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SI413 Lab 11: Adding lexical scoping with Frames

This lab is a continuation of Lab 8, Lab 9, and Lab 10. You'll want to start off with a Lab 9 solution, with the "expression-statements" from Lab 10 added on. In other words, we don't want to carry the WormWorld scripting forward. Probably your best bet is to copy your Lab11 solution, and simple delete the lines that deal with Worm World.

Our SPL interpreter up to this point has used dynamic scope, which most modern languages have avoided, because it's too easy to inadvertantly change the behavior of functions. Moreover, our interpreter doesn't realize complete and consistent semantics for SPL. In particular, there are problems with scope and functions returing functions:

new mkm := lambda a { res := lambda x { res := a*x; }; };
new f := mkm(10);
# The following should write out 30.
write f(3);
Undefined variable a
Our simple model for dynamic scope doesn't actually allow for this kind of thing. Therefore ... we're going to change our language (and implementation) to lexical scope. Fortunately we already know how to do this!

Step 1: Get rid of Worm World
Copy your Lab 10 solution into a new directory, and comment out or delete the code in the interpreter that involves WormWorld. For this lab we want the expression statements and immediate evaluation we added in Lab 10, but not WormWorld.

Step 2: Change Everything
Ha, ha just kidding .. kind of. As we discussed in class, in our model for implementing lexical scope, there is no single global data structure representing the referencing environment. Therefore, eval is going to have take two arguments, a pointer to the root node of the subtree we want to evaluate, and the referencing environment in which that evaluation will take place. So every call to eval will have to be changed to pass along referencing environments, and some of the cases will have to be modified to manipulate these referencing environments properly. First, however, we need to add a new structure, the Frame in order to represent referencing environments.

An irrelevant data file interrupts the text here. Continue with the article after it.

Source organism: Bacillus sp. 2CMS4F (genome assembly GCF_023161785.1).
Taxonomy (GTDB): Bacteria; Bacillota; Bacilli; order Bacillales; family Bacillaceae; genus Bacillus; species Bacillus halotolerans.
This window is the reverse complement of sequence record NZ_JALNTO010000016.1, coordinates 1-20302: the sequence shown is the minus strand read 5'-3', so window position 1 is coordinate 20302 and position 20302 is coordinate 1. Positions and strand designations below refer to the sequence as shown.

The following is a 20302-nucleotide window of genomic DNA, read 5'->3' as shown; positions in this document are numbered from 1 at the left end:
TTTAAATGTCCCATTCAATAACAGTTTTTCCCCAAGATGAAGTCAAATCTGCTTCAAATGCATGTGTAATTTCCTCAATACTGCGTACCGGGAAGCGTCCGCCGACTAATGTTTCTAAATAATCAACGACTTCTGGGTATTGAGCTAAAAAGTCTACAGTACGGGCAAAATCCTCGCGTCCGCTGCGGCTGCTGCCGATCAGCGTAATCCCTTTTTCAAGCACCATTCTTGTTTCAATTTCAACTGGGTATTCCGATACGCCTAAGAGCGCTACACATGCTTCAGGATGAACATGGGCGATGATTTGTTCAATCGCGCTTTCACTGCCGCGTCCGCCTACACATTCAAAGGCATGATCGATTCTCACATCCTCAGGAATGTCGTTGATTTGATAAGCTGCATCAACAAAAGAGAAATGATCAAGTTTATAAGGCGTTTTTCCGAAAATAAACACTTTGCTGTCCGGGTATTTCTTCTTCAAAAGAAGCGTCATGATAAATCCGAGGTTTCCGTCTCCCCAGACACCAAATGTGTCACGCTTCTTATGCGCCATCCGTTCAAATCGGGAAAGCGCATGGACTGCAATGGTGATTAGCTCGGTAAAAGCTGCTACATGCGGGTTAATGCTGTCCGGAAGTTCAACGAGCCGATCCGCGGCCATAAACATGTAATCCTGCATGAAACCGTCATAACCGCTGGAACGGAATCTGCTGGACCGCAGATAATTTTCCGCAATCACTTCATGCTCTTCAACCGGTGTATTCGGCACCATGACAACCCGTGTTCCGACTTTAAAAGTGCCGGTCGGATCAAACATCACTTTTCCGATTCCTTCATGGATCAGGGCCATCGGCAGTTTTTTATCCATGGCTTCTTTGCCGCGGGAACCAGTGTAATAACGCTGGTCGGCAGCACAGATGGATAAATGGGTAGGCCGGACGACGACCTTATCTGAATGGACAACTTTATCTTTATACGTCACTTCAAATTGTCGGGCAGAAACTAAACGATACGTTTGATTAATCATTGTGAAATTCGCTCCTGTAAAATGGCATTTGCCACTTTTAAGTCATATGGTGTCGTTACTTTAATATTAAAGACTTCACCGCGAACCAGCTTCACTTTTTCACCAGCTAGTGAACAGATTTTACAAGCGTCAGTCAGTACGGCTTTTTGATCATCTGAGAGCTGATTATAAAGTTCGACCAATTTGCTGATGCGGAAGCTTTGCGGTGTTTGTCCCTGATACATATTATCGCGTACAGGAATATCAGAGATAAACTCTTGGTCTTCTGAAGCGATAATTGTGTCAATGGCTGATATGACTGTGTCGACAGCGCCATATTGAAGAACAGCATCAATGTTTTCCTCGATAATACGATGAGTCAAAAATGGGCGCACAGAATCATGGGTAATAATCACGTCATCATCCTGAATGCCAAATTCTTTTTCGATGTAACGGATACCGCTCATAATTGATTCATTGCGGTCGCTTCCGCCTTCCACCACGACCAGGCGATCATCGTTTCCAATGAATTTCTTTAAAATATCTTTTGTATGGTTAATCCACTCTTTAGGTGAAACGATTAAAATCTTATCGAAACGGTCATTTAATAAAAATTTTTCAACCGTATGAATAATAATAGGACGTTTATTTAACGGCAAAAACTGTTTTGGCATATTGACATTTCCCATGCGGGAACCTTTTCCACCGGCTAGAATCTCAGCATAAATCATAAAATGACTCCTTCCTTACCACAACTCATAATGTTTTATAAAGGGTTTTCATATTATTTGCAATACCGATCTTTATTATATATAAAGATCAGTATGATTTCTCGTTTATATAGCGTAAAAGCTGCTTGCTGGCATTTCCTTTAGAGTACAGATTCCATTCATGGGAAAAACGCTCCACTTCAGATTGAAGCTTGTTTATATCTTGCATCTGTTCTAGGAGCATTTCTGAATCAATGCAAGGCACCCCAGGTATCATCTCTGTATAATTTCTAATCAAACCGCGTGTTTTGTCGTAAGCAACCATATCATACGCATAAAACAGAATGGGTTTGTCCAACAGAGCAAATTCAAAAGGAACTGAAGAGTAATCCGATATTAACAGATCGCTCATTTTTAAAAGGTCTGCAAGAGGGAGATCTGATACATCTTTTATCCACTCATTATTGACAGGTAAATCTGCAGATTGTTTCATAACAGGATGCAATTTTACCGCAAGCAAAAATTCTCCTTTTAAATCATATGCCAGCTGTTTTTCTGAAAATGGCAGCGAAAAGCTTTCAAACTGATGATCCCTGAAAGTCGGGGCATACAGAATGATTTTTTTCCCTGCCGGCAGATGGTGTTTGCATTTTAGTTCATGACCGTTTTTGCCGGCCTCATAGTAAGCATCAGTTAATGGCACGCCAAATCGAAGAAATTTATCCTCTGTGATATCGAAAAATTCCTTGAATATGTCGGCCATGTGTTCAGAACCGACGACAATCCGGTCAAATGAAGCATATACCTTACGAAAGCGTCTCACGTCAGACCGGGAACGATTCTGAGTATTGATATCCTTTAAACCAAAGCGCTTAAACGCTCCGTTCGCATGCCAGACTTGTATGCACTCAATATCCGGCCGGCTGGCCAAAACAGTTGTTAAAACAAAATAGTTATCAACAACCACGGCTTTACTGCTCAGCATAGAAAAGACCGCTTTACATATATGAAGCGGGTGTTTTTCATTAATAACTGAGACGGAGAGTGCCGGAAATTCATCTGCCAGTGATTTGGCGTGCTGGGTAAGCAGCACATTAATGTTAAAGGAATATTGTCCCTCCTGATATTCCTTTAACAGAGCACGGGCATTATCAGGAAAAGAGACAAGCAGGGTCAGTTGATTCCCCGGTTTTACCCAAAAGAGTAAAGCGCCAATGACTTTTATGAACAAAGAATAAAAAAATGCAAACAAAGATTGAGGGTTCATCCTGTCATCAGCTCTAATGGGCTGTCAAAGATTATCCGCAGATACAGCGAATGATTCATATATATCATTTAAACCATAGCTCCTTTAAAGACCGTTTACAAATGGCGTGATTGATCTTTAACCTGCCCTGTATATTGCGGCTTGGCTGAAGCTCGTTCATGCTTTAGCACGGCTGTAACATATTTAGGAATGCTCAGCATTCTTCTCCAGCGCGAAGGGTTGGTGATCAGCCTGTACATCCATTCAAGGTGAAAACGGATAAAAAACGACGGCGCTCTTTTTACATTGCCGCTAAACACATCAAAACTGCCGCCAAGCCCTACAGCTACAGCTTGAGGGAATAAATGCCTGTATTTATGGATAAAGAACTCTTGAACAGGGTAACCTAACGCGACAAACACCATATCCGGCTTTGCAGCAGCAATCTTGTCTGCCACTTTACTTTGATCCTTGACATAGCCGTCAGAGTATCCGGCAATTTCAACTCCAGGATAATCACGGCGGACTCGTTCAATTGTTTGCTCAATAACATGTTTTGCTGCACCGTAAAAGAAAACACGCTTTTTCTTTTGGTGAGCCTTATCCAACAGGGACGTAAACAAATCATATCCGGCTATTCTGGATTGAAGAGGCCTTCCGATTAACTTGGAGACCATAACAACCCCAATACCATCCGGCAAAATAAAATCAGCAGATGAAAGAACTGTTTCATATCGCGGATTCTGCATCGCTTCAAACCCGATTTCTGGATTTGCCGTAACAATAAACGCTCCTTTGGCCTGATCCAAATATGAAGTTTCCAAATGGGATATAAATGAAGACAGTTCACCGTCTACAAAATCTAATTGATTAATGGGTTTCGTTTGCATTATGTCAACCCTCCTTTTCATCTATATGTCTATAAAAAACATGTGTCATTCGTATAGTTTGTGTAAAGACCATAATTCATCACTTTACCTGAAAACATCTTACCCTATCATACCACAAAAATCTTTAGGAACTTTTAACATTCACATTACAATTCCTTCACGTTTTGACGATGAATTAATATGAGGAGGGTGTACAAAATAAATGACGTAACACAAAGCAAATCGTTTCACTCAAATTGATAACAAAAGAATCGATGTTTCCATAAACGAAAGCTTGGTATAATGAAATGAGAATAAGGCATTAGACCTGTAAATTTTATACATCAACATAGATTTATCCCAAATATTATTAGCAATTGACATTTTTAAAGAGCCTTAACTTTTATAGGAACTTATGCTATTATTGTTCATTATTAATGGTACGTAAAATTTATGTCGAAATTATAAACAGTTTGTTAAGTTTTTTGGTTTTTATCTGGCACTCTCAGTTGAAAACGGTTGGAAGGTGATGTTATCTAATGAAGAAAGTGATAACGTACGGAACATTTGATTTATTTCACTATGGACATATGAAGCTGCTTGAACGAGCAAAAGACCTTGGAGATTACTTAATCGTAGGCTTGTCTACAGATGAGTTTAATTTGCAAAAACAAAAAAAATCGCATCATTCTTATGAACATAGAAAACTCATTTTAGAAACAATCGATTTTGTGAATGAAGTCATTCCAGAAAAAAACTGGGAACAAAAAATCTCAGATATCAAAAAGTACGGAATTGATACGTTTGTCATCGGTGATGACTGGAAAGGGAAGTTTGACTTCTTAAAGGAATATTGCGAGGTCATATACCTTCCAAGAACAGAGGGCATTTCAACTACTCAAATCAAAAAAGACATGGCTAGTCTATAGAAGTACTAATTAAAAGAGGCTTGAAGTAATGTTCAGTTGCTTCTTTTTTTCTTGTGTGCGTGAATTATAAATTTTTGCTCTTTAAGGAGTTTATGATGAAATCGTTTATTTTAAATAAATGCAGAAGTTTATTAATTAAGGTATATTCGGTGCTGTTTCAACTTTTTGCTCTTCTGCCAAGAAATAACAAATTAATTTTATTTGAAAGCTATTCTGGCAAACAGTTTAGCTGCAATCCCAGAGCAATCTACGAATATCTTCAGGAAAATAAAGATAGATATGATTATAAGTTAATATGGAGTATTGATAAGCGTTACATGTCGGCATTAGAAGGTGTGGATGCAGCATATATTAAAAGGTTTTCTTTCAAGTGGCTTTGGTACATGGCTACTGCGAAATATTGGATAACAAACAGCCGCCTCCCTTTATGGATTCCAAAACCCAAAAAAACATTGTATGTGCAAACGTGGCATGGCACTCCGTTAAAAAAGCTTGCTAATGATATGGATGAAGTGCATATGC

A frame is like its own little single-scope symbol table, augmented by a pointer to a parent frame. We went over this in great detail in class. So from an implementation perspective, a Frame object should be a map<string,int> plus a Frame*. When we want to add data and/or functionality to an existing object type, what do we use? If you didn't scream out (mentally, I mean) "inheritance" you should be ashamed. Yes, I want to derive a new class "Frame" from the class map<string,int> and add a data member "parent" of type Frame*.

Now, you haven't done object oriented programming in C++, just procedural programming, so I'm going to have to show you the syntax for this:

class Frame : public map<string,int>
  Frame* parent;
This derives the new class Frame from map<string,int> and adds the field parent of type Frame*. In case you haven't been paying attention these last few years, this means that an object of type Frame is a map<string,int>. Anything you can do with a map<string,int> you can do with a Frame.So,

  1. Delete the definition of symTable from your interpreter. We don't want it anymore.
  2. Stick the defintion of class Frame in the appropriate place in your .ypp file.
  3. Change eval's prototype so that it takes a second argument of type Frame*, and if you don't call it env or something similar I'll have to kick you out of this major.
  4. Add the necessary statements in main to create the global frame (initializing parent to NULL) and pass that along to your call(s) to eval inside of main.
  5. The only way (for the moment) a new frame is ever created is when a function gets called, so comment out the _lambda and _funcall cases in your interpreter, and change the rest of the cases so that they function properly with this new Frame* parameter in eval. Since you commented out _lambda, you can assume for now that you only need to do a simple lookup in the given frame (no need to look in the parent frame). Start off making sure the _new, _id and write cases work properly ... you could even comment out the rest. So something like this: